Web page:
Today the Geauga County Commissioners honored Cadette Troop #71150 for receiving the Silver Award , recognized as the Highest Honor a Cadette troop can receive, for providing indoor and outdoor activities at Timmons Elementary School . Additionally, Junior Girl Scout Troop #71490 is receiving recognition for achieving the Bronze Award, the Highest Honor for a Junior Girl Scout troop as a result of the troop organizing a Kindness Campaign, including a video, at the elementary school level.

Katherine Blazek and Savana Fee, both of Ambassador Girl Scout Troop #71394 are being recognized individually for their 2017 projects. Katherine received the Girl Scout Gold Award for her installation of rain barrels at Auburn Township Maple Shade Cemetery and demonstrated great pride and responsibility by asking Auburn Township Trustees at their public meeting who would take responsibility for the upkeep of the rain barrels after their installation. She learned that the Auburn Township Road Department would be responsible for that upkeep. Ambassador Troop’s second 2017 Gold Medal recipient is Savana Fee for her installation of sustainable backyard farms at a selected location at Lake Farmpark in Lake County. With these two outstanding achievements, Ambassador Troop #71394 deserves to feel proud that its members are strong role models for Geauga County girls.

Congratulations, to all three troops and to two special Girl Scouts.

Published Tuesday, February 6, 2018

Making a personal appearance before the Geauga County Commissioners on Tuesday, February 6, 2018, Prosecutor James Flaiz explained a motion to join federal litigation over which Federal Judge Dan Polster will preside in the Northern Ohio District Court. The motion, unanimously approved by Commissioners Spidalieri, Lennon, and Claypool, reads:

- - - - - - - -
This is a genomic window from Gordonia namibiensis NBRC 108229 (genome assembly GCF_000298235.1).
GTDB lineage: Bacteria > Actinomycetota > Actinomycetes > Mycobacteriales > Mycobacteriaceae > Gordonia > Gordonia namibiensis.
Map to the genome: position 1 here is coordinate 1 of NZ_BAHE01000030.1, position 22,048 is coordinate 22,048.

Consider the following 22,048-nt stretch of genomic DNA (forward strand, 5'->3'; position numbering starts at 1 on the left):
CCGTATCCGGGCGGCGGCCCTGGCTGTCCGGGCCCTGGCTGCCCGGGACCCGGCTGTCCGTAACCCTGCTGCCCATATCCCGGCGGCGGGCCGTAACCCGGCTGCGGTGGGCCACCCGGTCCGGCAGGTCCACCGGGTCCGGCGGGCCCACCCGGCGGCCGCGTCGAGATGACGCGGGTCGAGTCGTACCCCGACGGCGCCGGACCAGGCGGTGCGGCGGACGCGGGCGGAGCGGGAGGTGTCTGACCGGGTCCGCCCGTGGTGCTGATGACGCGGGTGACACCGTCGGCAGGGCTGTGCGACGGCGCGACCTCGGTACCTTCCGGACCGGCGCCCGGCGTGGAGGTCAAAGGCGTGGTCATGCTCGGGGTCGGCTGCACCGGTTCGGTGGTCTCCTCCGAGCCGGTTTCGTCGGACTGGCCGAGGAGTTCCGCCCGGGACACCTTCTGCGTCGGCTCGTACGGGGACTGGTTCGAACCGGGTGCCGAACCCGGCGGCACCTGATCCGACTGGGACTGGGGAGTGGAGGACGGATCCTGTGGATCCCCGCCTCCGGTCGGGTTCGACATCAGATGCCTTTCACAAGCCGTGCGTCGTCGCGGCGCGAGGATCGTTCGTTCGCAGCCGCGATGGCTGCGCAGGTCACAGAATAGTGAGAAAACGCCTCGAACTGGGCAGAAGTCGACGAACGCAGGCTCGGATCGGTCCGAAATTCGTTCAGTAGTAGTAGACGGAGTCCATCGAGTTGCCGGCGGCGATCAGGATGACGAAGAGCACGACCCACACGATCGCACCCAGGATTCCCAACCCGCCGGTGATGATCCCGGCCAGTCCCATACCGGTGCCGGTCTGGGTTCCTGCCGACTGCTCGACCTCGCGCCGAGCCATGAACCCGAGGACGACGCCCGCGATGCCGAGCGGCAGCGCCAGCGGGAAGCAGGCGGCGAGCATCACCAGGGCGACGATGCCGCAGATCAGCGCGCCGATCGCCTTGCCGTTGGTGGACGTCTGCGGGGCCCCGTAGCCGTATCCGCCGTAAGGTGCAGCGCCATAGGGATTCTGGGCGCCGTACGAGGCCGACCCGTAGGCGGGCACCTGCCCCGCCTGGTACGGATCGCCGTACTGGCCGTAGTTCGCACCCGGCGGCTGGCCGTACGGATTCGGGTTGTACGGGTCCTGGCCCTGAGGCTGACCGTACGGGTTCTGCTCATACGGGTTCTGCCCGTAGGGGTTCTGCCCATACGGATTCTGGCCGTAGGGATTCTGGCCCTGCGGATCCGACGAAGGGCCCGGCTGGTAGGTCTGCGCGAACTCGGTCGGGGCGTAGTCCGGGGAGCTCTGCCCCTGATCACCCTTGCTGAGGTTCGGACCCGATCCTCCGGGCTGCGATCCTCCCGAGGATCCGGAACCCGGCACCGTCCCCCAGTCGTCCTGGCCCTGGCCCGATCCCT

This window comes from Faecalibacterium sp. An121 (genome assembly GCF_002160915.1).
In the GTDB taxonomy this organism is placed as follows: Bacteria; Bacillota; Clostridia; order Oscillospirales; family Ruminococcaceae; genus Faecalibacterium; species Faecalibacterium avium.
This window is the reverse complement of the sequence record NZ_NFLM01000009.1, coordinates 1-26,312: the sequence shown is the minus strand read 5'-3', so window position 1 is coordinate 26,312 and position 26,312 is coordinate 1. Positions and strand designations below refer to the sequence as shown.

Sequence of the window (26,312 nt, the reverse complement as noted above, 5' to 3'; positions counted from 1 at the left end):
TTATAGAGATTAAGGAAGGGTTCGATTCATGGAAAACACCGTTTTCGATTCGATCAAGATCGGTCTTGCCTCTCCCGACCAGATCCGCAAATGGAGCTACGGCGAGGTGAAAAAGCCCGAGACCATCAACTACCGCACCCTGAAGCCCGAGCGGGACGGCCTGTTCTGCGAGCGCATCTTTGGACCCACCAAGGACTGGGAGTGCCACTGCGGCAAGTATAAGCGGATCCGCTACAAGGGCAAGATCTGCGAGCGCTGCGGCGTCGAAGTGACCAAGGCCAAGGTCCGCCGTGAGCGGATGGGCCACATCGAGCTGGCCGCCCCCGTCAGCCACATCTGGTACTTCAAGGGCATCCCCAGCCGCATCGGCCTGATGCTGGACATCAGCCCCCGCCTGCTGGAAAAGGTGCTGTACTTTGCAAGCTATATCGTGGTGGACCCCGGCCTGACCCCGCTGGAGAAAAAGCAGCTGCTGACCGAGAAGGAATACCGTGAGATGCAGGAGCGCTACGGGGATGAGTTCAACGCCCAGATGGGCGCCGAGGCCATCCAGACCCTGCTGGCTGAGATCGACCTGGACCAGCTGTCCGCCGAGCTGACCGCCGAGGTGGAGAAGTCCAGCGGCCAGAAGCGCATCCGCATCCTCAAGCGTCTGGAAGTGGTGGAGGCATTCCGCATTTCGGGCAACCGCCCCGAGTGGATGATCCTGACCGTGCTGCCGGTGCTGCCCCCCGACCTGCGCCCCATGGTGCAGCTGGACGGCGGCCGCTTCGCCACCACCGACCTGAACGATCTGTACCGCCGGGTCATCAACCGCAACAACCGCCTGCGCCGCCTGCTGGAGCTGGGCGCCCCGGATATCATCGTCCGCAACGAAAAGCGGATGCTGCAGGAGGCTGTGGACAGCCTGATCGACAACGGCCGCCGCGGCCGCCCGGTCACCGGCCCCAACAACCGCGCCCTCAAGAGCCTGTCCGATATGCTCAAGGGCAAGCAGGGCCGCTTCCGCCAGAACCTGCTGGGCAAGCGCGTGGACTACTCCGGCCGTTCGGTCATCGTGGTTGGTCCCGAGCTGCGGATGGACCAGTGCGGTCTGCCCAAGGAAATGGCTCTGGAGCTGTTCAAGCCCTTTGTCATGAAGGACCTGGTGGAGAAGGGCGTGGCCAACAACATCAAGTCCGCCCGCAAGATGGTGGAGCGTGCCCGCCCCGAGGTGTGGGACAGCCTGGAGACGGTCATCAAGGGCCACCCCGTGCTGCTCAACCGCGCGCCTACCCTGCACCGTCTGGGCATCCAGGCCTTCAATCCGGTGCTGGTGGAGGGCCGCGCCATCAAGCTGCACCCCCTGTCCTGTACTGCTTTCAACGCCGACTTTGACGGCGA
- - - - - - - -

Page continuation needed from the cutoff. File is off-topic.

“The Prosecutor’s Office is requesting the Board of Commissioners to approve and execute the Application for Appointment of Outside Counsel . . . and the Engagement to Represent regarding Geauga County’s civil suit against those legally responsible for the wrongful distribution of prescription opiates and damages caused thereby.”

Upon signature of the order by Judge Forrest Burt, the application will be filed with the Cleveland law firm of Spangenberg Shibley and Lib. Peter Weinberger. Esq., a legal practitioner specializing in complex injury and wrongful death, will represent Geauga Counties damage claims. Attorney Weinberger has been appointed Plaintiffs’ Co-Liaison Counsel in the above-cited National Prescription Opiate Multidistrict Litigation, which represents claims against the manufacturers and distributors of opiate medications including but not limited to OxyContin and fentanyl. Spangenberg Shibley has noted that it expects to file the actual damage suit within two weeks after it receives the application.

The Multidistrict Litigation (MDL) was assigned to the Northern District of Ohio as MDL No. 2804 on Tuesday, December 5, 2017, in response to requests by plaintiffs nationwide to consolidate the actions to a limited number of federal courts. At the time of the order. The City of Lorain and the City of Parma were the initial plaintiffs, both filing damage lawsuits against Purdue Pharma. More than fourteen counties and cities in southern Ohio filed similar litigation in the Southern Federal District of Ohio. Currently, there are more than 64